A case which has been widely reported in the media in recent weeks has highlighted possibility of making deathbed gifts designed to take effect only after death which would override any will or distribution under intestacy. Kate Farkins from RFB's Private Client department discusses.
Mick Ivory passed away in November 2018. He left a modest estate primarily made up of the proceeds from the sale of his family home, a collection of rare Osmond family memorabilia and his much-loved dog Lady.
Mick had not created a Will and his wife had predeceased him. As he had no children of his own, Mick's estate would have passed to his three surviving siblings Peter, Alan and John and his nephew Michael under the intestacy rules.
Peter dealt with the administration of the estate and claimed that there was nothing to distribute under intestacy and that he had given away £400,000 of Mick's estate to the poor and needy.
Peter alleges that whilst Mick was dying, he told Peter to keep his fortune and if he couldn't keep it to give it away to ensure that the rest of his family didn't "get their hands on his hard-earned money". Once Mick had passed, Peter seemingly set about carrying out these wishes and gave the Osmond Family memorabilia to the Osmond fan club and later withdrew £150,000 in cash which he said he had distributed between numerous people in need and charities.
Peter's defence team are relying on the concept of 'donatio mortis causa', arguing that Mick's requests amounted to a valid death bed gift due to take effect on death and that Peter was simply carrying out Mick's wishes. Counsel for Peter's brother's and nephew argue that Peter has provided no evidence to support this dying wish other than a letter written by Peter after Mick's death.
The case has been adjourned to enable Peter to provide a full account of the money he had given away. However, it raises an interesting issue as to whether Peter might have had the authority to retain or give away all the assets in the estate.
Case law dating back 200 years has established that it is possible to make a valid deathbed gift in certain circumstances:
- The gift must be made in contemplation of imminent death.
- There must be actual or symbolic delivery of the gift. This could include giving keys to a car or the deeds to a house.
- The gift must be conditional on the death so that it does not take effect in the event of the donor's recovery.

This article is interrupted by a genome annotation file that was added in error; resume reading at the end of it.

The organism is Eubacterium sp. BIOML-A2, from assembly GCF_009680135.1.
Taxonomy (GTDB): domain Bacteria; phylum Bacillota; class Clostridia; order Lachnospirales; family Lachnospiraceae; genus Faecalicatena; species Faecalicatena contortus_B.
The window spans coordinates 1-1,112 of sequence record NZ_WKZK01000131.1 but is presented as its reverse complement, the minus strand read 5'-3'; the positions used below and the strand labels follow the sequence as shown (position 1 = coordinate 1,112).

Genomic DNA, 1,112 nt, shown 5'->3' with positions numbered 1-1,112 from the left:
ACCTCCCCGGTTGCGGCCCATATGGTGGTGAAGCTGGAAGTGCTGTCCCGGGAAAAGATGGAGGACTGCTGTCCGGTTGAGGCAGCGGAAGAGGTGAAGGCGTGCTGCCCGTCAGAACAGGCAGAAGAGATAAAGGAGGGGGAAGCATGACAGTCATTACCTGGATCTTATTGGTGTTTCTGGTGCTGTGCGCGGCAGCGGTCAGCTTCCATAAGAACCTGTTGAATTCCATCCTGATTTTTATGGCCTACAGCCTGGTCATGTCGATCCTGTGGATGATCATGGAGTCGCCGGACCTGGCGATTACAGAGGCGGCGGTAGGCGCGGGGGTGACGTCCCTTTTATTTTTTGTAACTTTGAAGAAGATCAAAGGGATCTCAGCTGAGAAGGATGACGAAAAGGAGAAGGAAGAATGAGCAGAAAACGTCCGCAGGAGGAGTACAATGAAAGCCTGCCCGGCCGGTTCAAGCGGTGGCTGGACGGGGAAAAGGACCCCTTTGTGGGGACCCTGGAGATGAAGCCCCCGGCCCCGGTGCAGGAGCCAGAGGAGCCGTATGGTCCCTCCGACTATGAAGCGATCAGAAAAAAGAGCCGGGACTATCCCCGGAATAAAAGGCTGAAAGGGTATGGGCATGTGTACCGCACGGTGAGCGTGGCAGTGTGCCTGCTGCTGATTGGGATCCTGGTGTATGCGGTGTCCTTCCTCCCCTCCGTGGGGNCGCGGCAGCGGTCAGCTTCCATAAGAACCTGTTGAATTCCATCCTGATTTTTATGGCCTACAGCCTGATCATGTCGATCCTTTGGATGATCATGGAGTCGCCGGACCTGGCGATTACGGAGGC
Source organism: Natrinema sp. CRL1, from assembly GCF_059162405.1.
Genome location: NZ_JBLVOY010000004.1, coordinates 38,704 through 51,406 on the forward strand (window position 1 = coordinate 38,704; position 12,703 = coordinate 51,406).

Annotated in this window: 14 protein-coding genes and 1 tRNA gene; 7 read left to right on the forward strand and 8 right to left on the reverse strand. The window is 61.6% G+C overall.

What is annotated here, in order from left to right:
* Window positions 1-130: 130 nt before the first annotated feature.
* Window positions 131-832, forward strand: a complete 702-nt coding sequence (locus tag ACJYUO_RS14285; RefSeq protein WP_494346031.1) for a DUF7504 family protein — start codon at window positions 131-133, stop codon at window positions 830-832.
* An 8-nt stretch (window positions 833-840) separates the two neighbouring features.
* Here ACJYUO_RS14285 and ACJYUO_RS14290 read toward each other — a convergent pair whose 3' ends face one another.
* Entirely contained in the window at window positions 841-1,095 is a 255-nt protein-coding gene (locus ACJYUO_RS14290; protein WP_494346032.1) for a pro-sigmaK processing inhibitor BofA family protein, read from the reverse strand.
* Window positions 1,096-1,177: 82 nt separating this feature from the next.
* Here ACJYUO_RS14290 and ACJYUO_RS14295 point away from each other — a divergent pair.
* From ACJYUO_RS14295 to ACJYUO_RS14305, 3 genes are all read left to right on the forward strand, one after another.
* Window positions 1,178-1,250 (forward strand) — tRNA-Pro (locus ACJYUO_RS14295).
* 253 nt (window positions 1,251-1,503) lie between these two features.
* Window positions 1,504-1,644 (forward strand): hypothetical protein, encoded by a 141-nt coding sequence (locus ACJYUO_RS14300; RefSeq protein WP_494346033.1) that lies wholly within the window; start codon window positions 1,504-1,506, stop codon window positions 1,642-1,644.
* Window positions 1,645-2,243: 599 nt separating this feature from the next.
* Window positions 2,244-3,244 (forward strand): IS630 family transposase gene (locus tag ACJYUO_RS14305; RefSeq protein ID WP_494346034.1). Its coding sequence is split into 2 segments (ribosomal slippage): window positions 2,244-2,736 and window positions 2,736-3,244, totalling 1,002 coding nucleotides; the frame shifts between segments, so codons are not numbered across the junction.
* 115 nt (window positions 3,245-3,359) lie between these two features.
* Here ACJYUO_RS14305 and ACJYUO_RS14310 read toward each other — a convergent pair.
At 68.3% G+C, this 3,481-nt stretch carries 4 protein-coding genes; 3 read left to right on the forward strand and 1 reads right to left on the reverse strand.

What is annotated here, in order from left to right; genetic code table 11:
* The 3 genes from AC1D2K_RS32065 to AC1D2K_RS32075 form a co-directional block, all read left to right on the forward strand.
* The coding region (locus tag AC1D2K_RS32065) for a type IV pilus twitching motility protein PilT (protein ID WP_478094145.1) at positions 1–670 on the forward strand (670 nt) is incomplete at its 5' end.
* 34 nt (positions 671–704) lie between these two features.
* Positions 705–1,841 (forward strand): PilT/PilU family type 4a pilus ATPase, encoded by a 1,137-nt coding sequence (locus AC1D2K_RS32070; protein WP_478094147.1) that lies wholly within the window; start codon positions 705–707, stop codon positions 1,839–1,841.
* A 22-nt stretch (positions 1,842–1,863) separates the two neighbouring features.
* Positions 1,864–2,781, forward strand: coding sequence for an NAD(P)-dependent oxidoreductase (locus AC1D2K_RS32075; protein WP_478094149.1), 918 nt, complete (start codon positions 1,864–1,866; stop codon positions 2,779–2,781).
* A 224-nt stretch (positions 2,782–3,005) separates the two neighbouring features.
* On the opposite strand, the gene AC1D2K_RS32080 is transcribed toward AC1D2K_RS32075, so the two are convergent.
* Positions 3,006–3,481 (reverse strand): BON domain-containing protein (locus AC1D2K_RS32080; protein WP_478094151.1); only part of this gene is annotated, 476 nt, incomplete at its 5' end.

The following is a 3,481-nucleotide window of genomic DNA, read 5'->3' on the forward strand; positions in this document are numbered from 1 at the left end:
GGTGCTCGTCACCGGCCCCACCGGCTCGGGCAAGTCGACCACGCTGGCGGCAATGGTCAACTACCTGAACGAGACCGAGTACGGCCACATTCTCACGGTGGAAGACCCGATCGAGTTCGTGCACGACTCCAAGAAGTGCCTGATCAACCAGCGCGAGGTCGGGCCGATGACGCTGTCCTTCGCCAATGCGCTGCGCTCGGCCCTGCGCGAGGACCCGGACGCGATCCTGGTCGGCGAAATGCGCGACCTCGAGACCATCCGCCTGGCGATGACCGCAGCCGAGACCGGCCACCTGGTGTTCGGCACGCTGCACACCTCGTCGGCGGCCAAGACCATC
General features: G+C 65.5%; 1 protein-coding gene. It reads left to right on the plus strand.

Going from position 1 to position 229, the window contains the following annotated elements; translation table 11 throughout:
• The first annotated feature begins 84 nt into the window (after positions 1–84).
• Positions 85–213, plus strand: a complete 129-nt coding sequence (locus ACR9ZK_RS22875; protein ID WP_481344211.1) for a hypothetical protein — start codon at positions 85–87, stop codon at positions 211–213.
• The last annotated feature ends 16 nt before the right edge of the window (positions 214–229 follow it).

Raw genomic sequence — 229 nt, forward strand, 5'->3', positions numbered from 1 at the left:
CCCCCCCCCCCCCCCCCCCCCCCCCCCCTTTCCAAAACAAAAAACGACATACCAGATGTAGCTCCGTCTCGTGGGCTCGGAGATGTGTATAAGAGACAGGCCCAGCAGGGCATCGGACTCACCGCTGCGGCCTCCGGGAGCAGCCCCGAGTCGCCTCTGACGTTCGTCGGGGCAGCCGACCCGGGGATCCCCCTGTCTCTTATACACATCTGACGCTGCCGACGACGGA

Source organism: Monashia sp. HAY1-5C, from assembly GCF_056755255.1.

- The gift must constitute something which the donor is capable of giving away. This would preclude him from gifting a cheque which he has received from someone else as the donor's bank would not accept further payments into his account after being notified of his death.
It is also possible that even if no actual or symbolic delivery was made but that the gift was made to a person who becomes the donor's personal representative, it could still be a valid donatio mortis causa by being vested in the recipient as the personal representative.
Even if the will contains a gift of a specific asset, this can be the subject of a valid deathbed gift and the gift in the will would then fail.
It is a risky strategy to rely on leaving assets to loved ones on your deathbed. Should it be contested and the matter end up in court, as in the case of Mick Ivory, it may be difficult to supply the necessary evidence showing that the requirements of a valid donatio mortis causa are met. If a person does need to make their Will or change the distribution of their assets at a time when they are gravely ill, making a deathbed Will is a far better option. Solicitors will often be willing to make hospital visits at short notice and write out a Will where necessary to ensure that the wishes of a dying person will take effect.
The content of this article is intended to provide a general guide to the subject matter. Specialist advice should be sought about your specific circumstances.